Netizens As Locomotive
|Jul 22, 2008|
Here is my translation of the blogpost:-
“As Chinese netizens celebrate their tenth anniversary, my personal political commentary career is also in its tenth year.
I come from a background of history studies. Several books that I have published are all about modern history – those were written in the 1990s. At that time I never imagined that I would cease my history studies and get involved in political commentary. Just prior to the last decade, a book publisher friend of mine gave me a computer to pay for my writing fee and then my internet writing debuted. Of course the internet speed then was very slow – the tiny globe that appeared on the upper right-hand corner of the web browser kept rotating for half a day before turning out a blurry webpage, like a vapor-covered mirror – you had to wait ages before it became clear. Despite this, I was feeling thrilled and had an acute sense that the internet was like a window that would open up to a whole new world for me – a world that would be more wonderful than what I could ever have previously been able to dream up.
In fact, reality has turned out to be exactly like that. If one compares my previous mental process to a journey on foot, on a path as hazardous as the ancient Sichuan access path (古蜀道), so devastating, so suffocating, then the internet that came out from nowhere can be said to have given wings to my thinking, letting me fly freely, leisurely, over soaring mountains and ridges and past man-made and natural hurdles.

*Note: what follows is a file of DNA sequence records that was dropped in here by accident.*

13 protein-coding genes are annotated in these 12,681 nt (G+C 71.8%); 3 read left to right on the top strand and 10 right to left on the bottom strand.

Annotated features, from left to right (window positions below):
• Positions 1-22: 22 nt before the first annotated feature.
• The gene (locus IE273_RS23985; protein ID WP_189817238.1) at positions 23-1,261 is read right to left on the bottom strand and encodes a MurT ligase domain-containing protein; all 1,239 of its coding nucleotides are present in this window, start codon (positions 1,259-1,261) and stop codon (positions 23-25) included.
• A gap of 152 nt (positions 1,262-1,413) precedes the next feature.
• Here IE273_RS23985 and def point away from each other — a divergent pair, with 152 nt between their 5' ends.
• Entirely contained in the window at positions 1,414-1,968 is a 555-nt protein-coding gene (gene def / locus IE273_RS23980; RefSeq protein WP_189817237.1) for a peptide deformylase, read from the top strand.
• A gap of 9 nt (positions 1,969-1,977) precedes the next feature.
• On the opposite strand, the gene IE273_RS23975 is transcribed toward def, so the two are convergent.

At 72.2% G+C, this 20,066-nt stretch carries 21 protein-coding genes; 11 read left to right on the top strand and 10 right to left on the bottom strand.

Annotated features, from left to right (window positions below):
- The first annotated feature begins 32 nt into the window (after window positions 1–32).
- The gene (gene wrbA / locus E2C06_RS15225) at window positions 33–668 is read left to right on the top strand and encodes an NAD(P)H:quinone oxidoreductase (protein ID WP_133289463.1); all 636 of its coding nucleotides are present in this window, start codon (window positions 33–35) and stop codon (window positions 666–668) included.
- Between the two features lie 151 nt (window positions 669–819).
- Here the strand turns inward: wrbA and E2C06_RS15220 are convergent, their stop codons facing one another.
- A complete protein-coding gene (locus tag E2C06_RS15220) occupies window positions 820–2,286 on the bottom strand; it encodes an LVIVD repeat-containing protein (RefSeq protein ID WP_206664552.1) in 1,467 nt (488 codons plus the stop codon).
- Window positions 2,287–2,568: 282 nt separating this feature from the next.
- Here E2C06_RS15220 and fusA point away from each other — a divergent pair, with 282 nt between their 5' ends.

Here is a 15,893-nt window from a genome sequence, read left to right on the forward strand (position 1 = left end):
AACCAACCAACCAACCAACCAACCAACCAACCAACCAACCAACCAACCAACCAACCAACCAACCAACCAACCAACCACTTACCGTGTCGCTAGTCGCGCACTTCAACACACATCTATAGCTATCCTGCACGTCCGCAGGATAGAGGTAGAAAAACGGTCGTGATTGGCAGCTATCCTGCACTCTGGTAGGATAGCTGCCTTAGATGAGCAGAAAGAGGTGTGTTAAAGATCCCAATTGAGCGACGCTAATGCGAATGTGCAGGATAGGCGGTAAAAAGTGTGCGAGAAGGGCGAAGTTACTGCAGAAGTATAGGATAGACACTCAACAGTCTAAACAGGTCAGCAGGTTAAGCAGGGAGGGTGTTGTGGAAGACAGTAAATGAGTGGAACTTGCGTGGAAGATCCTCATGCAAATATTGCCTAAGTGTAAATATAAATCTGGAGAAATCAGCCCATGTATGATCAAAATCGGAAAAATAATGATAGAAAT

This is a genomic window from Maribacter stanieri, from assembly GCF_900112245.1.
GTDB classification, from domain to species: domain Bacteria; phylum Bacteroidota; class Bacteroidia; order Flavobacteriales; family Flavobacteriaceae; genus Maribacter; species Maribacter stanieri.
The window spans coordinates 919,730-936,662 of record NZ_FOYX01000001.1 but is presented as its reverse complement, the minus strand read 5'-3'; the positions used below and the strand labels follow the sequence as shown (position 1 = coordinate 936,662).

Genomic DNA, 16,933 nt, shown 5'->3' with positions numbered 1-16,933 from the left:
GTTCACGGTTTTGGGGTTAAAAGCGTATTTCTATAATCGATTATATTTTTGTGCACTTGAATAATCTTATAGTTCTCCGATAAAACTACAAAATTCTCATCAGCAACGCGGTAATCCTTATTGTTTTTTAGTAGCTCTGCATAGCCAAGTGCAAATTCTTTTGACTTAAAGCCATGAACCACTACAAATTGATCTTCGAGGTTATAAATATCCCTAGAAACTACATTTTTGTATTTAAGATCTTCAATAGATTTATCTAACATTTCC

From then on, I have become a netizen, or to be exact, a networm. After the children have gone to school in the morning and I am left all alone in a room, I would immerse myself in cyberspace and indulge avidly in it. At that time, the campus webs used to charge fees according to clicks, and I had a shock at the year end when I received the bill: the cumulative fee owed for less than a year amounted to two thousand yuans. This was almost one-third of my annual income then. I couldn’t even tell my wife about this and somehow scraped together some cash from my own savings to settle the bill. As much as it hurt a lot, it was not enough to kill my addiction and whenever I had time, I would surf the net for as long as I pleased.
Now looking back, that was money well spent. Because if I had not spent that money, I would not have begun my career on political commentary, nor would I have got where I am today.
The internet space that I was initially familiar with was in the current politics domain; for example, the Chat Room at Sina.com, the early Protest Forum at People.com.cn and the subsequent Strong Country Forum. It was probably due to the fact that I had felt repressed for too long, coupled with the far less stringent control of the internet at that time compared with now, that I felt a particularly strong urge to express myself. I came to a certain conclusion about myself in relation to the internet at that time: a pair of keen eyes, an incorruptible frame of mind and a fervent disposition can best sum up my positioning – the positioning of a critic.